Pinned at the top of conservative political commentator Ben Shapiro’s twitter is the simple phrase, “Facts don’t care about your feelings.” The quote captures the reasoning that has made him so popular in recent times; he provides a beacon alleged intellectualism to a demographic straddled with the likes of Sean Hannity, Milo Yiannopoulos, and Alex Jones. While this quote seemingly signals an appreciation for intellectual discourse and objectivity, Shapiro has historically failed to acknowledge not only scientific consensus (e.g. climate change), but the scientific community’s potential ability to solve other social questions such as domestic gun violence.
It is fair to say that gun violence is not subject to an appropriate level of scientific investigation. Based on data collected by the non-profit “Gun Violence Archive”, last year saw 61,517 gun-related casualties. Similar causes of mortality such as motor vehicle accidents; however, have received far more research funding, and as a result, have benefited from an increase in available literature. So, why hasn’t more research been conducted on gun violence?
The unfortunate reality is that the same research center which studies motor vehicle casualties – the Centers for Disease Control and Prevention (CDC) – is effectively prohibited from appropriating funds for the study of gun violence. In fact, as a leading public health institution, the CDC devotes resources to endeavors outside the traditional realm of prevention. The study of non-communicable diseases, occupational safety, environmental health, and more importantly, injury prevention, all fall under their jurisdiction. Because of legislation from 1996, however, there is an exception to conducting research regarding gun-related injuries.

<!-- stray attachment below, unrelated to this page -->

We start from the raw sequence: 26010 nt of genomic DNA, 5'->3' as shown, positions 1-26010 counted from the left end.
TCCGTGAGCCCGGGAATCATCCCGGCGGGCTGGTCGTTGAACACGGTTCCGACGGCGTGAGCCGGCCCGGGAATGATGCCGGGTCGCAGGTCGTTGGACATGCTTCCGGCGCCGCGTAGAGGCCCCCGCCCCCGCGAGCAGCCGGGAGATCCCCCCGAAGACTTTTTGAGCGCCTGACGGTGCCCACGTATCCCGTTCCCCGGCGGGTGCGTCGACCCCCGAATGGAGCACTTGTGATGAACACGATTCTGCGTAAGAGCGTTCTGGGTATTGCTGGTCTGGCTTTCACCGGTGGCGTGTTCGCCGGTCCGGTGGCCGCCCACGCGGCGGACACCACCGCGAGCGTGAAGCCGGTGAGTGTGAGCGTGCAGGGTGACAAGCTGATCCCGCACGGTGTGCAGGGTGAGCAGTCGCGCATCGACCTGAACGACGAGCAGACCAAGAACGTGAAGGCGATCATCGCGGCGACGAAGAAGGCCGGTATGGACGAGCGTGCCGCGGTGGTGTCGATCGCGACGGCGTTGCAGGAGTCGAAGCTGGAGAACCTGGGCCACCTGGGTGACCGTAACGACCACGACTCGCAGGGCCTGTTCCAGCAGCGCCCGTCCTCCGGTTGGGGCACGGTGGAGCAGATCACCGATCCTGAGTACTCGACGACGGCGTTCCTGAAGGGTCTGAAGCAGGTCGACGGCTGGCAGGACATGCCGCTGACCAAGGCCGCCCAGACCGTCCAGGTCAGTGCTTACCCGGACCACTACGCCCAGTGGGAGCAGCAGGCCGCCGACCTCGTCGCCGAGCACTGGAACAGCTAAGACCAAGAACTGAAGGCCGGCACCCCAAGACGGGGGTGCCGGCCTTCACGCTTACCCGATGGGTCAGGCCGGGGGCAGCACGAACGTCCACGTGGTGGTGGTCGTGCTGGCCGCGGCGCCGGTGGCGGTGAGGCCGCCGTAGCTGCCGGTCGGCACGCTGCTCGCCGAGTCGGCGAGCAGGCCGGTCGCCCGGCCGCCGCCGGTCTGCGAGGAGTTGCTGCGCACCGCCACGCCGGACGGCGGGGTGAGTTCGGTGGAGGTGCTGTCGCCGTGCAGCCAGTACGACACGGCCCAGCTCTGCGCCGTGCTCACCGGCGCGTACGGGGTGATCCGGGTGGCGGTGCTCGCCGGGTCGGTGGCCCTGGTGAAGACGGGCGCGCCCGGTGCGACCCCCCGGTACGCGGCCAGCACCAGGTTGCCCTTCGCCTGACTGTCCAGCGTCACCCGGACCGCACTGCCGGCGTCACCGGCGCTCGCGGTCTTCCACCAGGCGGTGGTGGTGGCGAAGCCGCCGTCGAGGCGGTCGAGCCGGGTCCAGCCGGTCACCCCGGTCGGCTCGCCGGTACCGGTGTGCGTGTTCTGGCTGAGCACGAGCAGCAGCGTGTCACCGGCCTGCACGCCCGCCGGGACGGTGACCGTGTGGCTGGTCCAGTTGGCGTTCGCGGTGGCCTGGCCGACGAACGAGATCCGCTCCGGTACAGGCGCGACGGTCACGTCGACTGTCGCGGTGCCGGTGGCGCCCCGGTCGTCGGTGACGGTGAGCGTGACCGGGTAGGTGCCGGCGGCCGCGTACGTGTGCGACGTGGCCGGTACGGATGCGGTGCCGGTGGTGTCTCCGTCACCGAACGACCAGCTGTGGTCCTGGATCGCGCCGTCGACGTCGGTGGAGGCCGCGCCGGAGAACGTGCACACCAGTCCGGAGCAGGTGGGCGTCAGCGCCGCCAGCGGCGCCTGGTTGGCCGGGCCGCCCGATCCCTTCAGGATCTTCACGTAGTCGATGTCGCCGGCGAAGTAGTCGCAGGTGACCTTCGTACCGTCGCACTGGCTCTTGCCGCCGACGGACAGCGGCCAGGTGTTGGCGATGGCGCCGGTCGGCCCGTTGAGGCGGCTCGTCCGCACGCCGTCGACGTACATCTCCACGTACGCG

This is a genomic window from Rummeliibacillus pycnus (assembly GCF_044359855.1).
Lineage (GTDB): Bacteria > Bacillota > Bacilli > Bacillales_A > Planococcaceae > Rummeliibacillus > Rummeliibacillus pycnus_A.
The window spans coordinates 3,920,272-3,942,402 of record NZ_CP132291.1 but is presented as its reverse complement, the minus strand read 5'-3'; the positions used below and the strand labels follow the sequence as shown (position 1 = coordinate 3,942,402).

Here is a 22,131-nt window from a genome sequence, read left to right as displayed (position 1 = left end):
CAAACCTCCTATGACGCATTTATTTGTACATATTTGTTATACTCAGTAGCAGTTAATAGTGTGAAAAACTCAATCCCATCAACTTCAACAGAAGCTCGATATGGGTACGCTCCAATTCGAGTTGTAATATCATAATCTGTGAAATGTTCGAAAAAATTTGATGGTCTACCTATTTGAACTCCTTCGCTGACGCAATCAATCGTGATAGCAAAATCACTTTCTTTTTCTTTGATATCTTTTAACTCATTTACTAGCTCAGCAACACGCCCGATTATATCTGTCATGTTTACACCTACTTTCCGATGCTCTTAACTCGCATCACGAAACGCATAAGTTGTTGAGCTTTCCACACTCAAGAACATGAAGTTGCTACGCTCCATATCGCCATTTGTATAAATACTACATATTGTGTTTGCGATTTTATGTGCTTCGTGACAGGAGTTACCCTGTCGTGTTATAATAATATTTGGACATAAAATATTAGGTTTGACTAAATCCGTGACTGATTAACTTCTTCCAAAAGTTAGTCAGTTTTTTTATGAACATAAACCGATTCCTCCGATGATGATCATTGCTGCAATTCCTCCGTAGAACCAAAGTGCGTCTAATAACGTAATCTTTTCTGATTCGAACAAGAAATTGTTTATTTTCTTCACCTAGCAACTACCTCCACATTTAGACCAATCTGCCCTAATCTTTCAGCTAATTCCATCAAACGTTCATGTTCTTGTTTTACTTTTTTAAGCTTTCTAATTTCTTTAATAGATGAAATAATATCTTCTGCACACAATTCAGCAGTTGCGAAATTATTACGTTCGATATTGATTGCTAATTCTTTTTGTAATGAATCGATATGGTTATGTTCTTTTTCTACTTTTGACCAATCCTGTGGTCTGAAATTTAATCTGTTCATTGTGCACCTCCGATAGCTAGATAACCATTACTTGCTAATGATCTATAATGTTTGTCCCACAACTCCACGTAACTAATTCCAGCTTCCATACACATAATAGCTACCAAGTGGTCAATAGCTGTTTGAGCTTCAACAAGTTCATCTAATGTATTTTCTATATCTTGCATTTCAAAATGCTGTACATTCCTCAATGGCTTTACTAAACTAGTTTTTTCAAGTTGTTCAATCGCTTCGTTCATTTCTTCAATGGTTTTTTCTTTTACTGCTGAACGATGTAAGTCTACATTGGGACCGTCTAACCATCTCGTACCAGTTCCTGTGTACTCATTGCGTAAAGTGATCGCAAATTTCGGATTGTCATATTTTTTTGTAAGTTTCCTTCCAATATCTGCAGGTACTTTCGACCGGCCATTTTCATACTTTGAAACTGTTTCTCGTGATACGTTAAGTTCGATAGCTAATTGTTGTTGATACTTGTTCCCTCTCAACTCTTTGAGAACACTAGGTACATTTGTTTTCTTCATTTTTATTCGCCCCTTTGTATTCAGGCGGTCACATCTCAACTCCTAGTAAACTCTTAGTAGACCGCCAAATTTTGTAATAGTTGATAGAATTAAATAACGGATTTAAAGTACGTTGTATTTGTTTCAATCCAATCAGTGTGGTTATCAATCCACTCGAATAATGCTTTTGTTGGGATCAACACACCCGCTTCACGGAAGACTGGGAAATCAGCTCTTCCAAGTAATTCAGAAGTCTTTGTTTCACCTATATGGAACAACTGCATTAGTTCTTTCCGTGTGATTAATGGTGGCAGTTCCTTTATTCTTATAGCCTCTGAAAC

Named after Republican Congressman Jay Dickey, the Dickey Amendment states that “none of the funds made available for injury prevention...at the [CDC] may be used to advocate or promote gun control”. This language, as many critics have pointed out, does not explicitly forbid the use of funds to study gun-related injuries as long as it does not take a position in support of “gun control”. In the context of the research at the time, however, it seems likely that the amendment was a reactionary measure motivated by external powers (e.g. the National Rifle Association) to protect the gun industry. The highly reputable New England Journal of Medicine published CDC-funded research in 1993 which concluded that guns kept at home were associated with increased homicide risk by a family member or acquaintance as opposed to a means of protection. What followed shortly after was the earmarking of 2.6 million dollars towards preventing traumatic brain injury, the exact amount in the CDC’s budget which they had previously invested in firearm-injury research.
The re-appropriation of funds, coupled with the amendment, sent a clear message to CDC scientists. In the words of Dr. Kellerman, author of the 1993 paper, “…no federal employee was willing to risk his or her career or the agency’s funding to find out [what the amendment permitted].” One scientist who opted to pursue such research, then-director of the National Center for Injury Prevention and Control Dr. Mark Rosenberg, found himself removed from his position. Furthermore, due to the line-item budgeting by which the CDC is funded, researchers are afforded less flexibility when deciding what to study compared to the National Institutes of Health (NIH). In response to President Obama’s memorandum after the shooting at Sandy Hook, the NIH disregarded the language of the Consolidated Appropriations Act of 2012, which told the NIH to steer clear of gun-related research. The Institutes then cautiously awarded $850,000 to Dr. Wintemute in order to study gun-related offences by owners with histories of alcoholism and drug abuse. But since the change of guard at the White House, the NIH’s ambition has regressed, and the research funding has expired.